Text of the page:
The Coldest Game

Will Bentzel / Harrisburg Senators

With the unseasonably warm April, it might be easy to forget how bitterly cold it was just two short weeks ago for Opening Night at FNB Field. The temperature that Friday never dipped below 40 degrees on the scoreboard, but the 20 miles per hour winds cut through everything you were wearing and chilled you to the bone. Players relied on portable heaters in the dugout, hand warmers, lots of layers, and pretty much anything to stay as warm as possible. Outfielder Andrew Stevenson remarked that it was the coldest game he could ever remember playing in.

But not everyone in the home dugout agreed with Stevenson.

Manager Matt LeCroy remembers cold weather being the norm in places like Rochester and Edmonton during his playing career. “Rochester was cold the longest. I don’t like wearing sleeves and I wore sleeves that year for what felt like the whole year. It was cold all of the time,” LeCroy said. He points to Opening Day 2007 in Rochester as the coldest game he ever played in. “We played a day game at 1 o’clock and I think it started around 37 degrees. It was below freezing by the end of the game,” he said. “They almost called the game.”

It wouldn’t have been a new experience for LeCroy as he remembers that happening too. “We got cancelled because it was too cold in Edmonton. It was sunny with clear skies,” he said. “Two days in a row, we got ‘colded’ out.”

Pitcher Greg Ross grew up in Maryland and went to Frostburg State located in the Allegheny Mountains on the eastern slope of Big Savage Mountain so he’s used to playing in the cold. “I think my senior year of college we had five home games,” Ross said. “It was a full season of that weather.”

“It’s funny seeing the southern guys come up and say this is cold,” he said. “Nah, this is a good day up here.”

Even the grounds crew and front office staff remember a colder game just three short years ago. A Wednesday morning matinee at then Metro Bank Park was delayed for 46 minutes while the field thawed out and the first pitch temperature rose to 34 degrees. The grounds crew chipped away ice from the edges of the playing surface for what was and is the coldest start-time temperature team officials can remember.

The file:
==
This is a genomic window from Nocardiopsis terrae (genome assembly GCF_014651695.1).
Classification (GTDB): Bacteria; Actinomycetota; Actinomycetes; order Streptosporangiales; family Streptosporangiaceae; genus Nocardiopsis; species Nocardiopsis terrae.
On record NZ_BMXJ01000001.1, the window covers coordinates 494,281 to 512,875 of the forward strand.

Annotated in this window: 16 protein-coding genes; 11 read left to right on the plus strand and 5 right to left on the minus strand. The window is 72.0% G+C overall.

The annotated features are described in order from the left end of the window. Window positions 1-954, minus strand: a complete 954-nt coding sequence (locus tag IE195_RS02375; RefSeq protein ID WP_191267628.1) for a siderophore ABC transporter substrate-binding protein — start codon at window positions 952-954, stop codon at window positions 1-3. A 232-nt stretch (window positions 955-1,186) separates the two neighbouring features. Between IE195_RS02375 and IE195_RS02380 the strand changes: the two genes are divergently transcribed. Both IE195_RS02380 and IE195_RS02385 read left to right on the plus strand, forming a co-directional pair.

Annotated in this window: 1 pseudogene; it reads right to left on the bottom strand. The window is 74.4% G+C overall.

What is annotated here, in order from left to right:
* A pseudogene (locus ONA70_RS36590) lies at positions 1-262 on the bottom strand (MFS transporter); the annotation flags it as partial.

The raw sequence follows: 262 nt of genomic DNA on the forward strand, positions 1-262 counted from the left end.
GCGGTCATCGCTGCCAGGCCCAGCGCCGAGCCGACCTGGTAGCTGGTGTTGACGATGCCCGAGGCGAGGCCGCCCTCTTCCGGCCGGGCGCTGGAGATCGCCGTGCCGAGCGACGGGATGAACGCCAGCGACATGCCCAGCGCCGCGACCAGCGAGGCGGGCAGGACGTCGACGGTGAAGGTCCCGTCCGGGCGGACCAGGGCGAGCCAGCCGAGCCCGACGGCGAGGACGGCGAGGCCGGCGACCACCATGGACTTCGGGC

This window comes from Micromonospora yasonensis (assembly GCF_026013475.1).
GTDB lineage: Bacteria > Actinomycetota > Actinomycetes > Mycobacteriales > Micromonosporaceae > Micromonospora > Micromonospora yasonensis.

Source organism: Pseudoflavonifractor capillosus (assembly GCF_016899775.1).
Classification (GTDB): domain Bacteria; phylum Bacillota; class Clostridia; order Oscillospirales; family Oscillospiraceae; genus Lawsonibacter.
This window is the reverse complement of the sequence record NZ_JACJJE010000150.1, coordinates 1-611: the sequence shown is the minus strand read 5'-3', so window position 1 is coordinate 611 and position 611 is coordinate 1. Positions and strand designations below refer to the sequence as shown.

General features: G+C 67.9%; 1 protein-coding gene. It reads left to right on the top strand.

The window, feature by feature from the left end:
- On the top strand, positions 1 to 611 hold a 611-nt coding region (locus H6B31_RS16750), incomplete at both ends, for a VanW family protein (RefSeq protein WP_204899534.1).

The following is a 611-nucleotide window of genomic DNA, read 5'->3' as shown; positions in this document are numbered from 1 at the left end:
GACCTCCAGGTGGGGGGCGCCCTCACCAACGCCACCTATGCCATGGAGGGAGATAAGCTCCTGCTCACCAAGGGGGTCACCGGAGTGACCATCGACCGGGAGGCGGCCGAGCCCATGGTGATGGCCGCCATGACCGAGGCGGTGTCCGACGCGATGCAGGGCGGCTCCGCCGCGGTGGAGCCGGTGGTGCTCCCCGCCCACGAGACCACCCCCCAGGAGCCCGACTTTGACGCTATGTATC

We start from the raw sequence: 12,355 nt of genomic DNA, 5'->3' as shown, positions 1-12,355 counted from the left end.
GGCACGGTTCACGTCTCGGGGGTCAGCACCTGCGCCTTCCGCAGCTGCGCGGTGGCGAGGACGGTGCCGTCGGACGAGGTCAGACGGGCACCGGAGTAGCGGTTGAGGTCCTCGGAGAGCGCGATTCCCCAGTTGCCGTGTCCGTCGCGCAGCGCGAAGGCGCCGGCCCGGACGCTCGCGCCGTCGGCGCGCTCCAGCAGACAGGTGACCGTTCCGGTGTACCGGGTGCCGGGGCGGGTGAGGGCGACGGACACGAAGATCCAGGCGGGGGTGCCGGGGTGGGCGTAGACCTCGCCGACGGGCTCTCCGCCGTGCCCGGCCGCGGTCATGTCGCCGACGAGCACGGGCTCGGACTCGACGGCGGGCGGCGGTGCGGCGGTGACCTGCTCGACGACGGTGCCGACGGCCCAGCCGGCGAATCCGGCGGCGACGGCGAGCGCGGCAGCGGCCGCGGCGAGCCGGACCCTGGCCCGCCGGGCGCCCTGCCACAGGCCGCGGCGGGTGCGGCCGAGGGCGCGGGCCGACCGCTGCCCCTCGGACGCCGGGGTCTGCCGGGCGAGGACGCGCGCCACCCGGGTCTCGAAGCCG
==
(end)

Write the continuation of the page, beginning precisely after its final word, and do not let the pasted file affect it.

Pitching coach Chris Michalak grew up in Joliet, Illinois, attended Notre Dame, and played in numerous “cold weather” cities during his minor league journey including Edmonton. So when he has stories about cold games, you just turn on the tape recorder and let him go.

“I remember we played at Purdue in March and it’s no fun,” he recalled his college days. “The worst is in the bullpen because you would be freezing and then they expect you get loose. There would be times when I could not feel my finger because I would have it outside my glove. It hurt so badly every time the ball would come back to me. The worst thing is to sit down there, with no cover, and it’s drizzling. We didn’t have heaters at that time. You’re just down there shivering.”

“There were many times when I sat down there re-evaluating what I was doing.”

As for the coldest game he played in though? That’s an easy answer for Michalak. “I pitched one time in Colorado Springs,” he said. “There was frozen sleet and the wind chill was in the 20s. It was miserable. My toes were cold. I couldn’t feel anything. I have real bad circulation too so there were times I couldn’t feel the ball.”

“I remember the guys were giving me a hard time because I wore a mask on the mound,” Michalak said. “I didn’t care. It was freezing.”

 

Senators Return Home for Six Game Homestand

Halloween Night and Two Hersheypark Ticket Giveaways Highlight Homestand

Friday, April 21, at 7:00 p.m. vs. the Bowie Baysox (AA Orioles), gates open at 6:00 p.m.

  • Fireworks and Flatscreens presented by Arooga’s. We’re giving away three flatscreen TVs throughout the game! Make sure to register to win at the ballpark. Plus stick around postgame for the best fireworks in Central PA.